Could spending too much time in the sun make you fat?

Is getting out into the sun good for us? Obviously not if you’re basking in it without applying sunscreen as those rays can lead to deadly skin cancer.

But what about vitamin D? Isn’t it important that we get enough of that? And the sun is a great source of vitamin D. Well, that’s true. And it’s also true that some time in the sun during the winter months can help ward off a case of SAD (Seasonal Affective Disorder).

So there are definitely advantages to be had from exposure to sunlight. However, new research has uncovered a gremlin in the works – but only for men. The gremlin’s name is ghrelin, and it could be playing a part in males getting fat.

Read: Does coffee help you lose weight?

What is the story behind ghrelin, and why is it only a problem for men?

Researchers studying the effects of UV radiation exposure on mice observed raised levels of ghrelin, which just happens to be an appetite-triggering hormone. The researchers, from Tel Aviv University in Israel, were doing skin cancer research when they noticed that direct sunlight on skin raised ghrelin levels – but only in male mice.

This piqued the curiosity of Carmit Levy, a professor in human molecular genetics biochemistry and one of the study’s authors. So she checked the data of about 3000 people aged 26 to 65 who had filled in dietary questionnaires as part of an Israeli government health and nutrition survey, and found something very interesting.

Read: Can you be overweight and healthy?

The data showed that men consumed about 17 per cent more calories – up to 300 extra every day – during the northern hemisphere’s sunnier months (March to September) than they did during other months.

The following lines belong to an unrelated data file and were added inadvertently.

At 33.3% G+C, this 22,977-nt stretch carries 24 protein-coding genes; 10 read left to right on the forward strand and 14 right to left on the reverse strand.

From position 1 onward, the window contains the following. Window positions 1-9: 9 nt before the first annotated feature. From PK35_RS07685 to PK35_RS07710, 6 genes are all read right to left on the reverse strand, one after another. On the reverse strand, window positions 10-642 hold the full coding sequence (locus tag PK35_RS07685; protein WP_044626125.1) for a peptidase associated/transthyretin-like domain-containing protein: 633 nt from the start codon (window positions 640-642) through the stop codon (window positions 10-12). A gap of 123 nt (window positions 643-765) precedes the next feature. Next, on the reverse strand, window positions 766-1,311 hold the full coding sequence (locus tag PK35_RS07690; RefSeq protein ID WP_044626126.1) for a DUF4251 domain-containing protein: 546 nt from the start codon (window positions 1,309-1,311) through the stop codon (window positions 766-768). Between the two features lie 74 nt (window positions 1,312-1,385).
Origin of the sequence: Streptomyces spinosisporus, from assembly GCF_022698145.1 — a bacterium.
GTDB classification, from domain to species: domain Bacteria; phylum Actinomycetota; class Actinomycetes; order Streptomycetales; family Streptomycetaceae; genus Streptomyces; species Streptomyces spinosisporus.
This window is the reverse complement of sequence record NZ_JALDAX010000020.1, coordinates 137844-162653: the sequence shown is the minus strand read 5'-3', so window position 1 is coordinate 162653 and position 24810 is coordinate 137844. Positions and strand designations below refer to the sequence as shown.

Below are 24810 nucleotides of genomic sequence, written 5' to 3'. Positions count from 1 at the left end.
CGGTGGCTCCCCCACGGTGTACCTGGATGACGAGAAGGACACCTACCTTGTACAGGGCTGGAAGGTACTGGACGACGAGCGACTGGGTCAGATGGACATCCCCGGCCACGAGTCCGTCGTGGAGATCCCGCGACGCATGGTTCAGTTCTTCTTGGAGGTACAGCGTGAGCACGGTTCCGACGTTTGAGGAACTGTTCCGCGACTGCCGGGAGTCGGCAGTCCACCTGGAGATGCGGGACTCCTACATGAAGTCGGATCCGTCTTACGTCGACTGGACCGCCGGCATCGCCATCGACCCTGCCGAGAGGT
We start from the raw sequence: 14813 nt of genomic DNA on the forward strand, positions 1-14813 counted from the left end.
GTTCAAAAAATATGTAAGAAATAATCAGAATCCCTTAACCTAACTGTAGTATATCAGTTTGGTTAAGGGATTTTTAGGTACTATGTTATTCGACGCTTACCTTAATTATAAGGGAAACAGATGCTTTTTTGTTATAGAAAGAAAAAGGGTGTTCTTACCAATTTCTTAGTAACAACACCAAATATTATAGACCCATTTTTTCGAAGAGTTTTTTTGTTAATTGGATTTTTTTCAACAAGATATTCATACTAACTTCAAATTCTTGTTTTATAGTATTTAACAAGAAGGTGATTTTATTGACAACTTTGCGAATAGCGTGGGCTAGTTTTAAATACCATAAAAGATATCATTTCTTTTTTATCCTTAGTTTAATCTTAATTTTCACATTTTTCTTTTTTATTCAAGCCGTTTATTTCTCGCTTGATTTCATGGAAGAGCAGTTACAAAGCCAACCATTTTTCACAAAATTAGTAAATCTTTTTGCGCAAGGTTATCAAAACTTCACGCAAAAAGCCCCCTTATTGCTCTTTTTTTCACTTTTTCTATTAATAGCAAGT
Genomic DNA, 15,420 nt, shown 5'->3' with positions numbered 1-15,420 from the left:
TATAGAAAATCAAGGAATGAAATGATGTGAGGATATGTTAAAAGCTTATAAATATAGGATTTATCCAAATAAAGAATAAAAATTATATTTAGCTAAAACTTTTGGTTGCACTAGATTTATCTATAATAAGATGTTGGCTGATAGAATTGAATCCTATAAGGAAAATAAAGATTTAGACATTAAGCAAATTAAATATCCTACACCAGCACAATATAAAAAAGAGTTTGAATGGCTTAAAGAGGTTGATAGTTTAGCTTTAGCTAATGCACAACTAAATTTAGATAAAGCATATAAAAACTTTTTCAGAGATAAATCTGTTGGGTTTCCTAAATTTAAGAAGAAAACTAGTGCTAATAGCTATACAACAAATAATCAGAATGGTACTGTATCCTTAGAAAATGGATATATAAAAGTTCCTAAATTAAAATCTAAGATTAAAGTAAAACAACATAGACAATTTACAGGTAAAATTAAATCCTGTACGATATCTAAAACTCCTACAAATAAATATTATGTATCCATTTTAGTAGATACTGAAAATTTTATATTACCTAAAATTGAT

As a follow-up confirmation, the researchers then asked a small sample of people – 13 men and 14 women aged 18 to 55 – to spend 25 minutes outside on a bright, sunny midday wearing sleeveless shirts and shorts before questioning them about their appetite.

They found that men said their hunger levels rose after even this brief sun exposure, while the women experienced no change in appetite.

Why men and not women? The answer appears to be another hormone – oestrogen. It appears the effects of UV radiation on hunger hormones are blocked by the female hormone oestrogen.

Read: Seven ways to a happy home this winter

The study did not link exposure to sunshine directly to male weight gain, but the likelihood of a correlation is pretty high, if you (like me) succumb to hunger pangs without working extra hard to expend the calories.

So, if you’re looking for a simple ‘yes’ or ‘no’ answer to the question of whether exposure to sunlight is good for you, you’re out of luck.

The simplest answer, it seems, is that limited exposure is good but “excessive exposure to sunlight”, according to the Victorian government’s SunSmart website, is not. And the Australian government’s Cancer Council says: “For most people, adequate vitamin D levels are reached through regular incidental exposure to the sun.”

Getting some sun when the UV index is 3 or lower is good for all of us but, if you happen to be male, beware of how hungry you’re getting and watch that calorie count.

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Andrew Gigacz
Andrew Gigacz
Andrew has developed knowledge of the retirement landscape, including retirement income and government entitlements, as well as issues affecting older Australians moving into or living in retirement. He's an accomplished writer with a passion for health and human stories.
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